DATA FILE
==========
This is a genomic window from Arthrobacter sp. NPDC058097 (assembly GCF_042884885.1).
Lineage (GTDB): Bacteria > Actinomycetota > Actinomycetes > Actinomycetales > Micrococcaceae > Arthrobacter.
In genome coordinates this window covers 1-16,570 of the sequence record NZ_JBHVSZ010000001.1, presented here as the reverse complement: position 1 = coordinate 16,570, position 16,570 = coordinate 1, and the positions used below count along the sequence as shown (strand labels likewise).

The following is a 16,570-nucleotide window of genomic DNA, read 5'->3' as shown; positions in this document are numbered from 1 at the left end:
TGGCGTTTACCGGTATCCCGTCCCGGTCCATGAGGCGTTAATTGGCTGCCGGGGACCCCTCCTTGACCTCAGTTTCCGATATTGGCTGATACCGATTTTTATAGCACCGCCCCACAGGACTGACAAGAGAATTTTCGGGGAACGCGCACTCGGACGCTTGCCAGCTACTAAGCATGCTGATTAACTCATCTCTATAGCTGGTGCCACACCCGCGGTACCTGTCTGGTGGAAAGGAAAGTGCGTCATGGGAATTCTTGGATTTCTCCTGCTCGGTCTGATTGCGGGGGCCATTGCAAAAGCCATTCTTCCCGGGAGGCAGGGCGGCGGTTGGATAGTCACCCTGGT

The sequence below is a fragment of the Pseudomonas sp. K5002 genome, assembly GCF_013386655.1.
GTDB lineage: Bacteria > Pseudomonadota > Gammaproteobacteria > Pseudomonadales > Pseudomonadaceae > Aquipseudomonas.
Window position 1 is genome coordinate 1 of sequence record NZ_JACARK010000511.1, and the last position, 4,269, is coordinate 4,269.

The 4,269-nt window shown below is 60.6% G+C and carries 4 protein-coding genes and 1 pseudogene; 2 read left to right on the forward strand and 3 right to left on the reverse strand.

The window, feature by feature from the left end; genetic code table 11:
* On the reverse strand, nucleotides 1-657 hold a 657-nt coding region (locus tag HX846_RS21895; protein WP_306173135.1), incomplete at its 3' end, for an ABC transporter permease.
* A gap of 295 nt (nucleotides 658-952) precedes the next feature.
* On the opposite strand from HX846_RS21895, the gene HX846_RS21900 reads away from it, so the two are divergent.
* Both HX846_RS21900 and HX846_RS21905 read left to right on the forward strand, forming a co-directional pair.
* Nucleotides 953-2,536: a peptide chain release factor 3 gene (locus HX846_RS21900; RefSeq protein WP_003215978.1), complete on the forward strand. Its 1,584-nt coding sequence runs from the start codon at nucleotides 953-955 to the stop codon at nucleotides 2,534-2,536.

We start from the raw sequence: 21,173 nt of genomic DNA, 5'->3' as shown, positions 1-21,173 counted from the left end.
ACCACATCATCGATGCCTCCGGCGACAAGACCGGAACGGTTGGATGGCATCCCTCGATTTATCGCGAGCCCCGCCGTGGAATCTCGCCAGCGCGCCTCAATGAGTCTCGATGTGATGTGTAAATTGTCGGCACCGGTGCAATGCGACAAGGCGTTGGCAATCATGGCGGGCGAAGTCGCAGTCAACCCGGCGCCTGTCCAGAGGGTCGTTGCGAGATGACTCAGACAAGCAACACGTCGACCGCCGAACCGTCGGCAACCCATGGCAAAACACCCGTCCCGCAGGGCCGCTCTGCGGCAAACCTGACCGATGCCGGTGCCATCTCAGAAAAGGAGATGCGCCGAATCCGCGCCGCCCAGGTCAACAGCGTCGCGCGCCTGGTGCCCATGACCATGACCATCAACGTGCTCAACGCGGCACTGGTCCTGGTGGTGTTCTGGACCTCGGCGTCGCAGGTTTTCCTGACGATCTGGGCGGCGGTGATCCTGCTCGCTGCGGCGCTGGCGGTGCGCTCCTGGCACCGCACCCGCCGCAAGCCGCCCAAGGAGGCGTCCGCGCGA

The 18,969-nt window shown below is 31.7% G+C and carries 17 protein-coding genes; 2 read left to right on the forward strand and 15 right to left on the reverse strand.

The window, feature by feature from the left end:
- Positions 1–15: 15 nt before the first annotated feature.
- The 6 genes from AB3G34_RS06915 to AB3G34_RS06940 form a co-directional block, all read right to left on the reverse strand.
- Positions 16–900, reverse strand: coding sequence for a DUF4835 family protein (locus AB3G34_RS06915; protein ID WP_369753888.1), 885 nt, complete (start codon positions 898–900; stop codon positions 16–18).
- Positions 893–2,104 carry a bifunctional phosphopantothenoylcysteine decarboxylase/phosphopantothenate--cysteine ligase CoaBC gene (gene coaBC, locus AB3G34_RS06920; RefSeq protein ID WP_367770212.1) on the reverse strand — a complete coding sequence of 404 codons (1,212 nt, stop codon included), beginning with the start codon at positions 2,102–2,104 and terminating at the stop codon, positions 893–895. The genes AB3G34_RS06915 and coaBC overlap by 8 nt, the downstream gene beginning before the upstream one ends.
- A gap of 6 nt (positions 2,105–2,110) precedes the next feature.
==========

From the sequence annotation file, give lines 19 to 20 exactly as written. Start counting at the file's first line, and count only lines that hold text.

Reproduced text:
The window, feature by feature from the left end:
- Positions 1–15: 15 nt before the first annotated feature.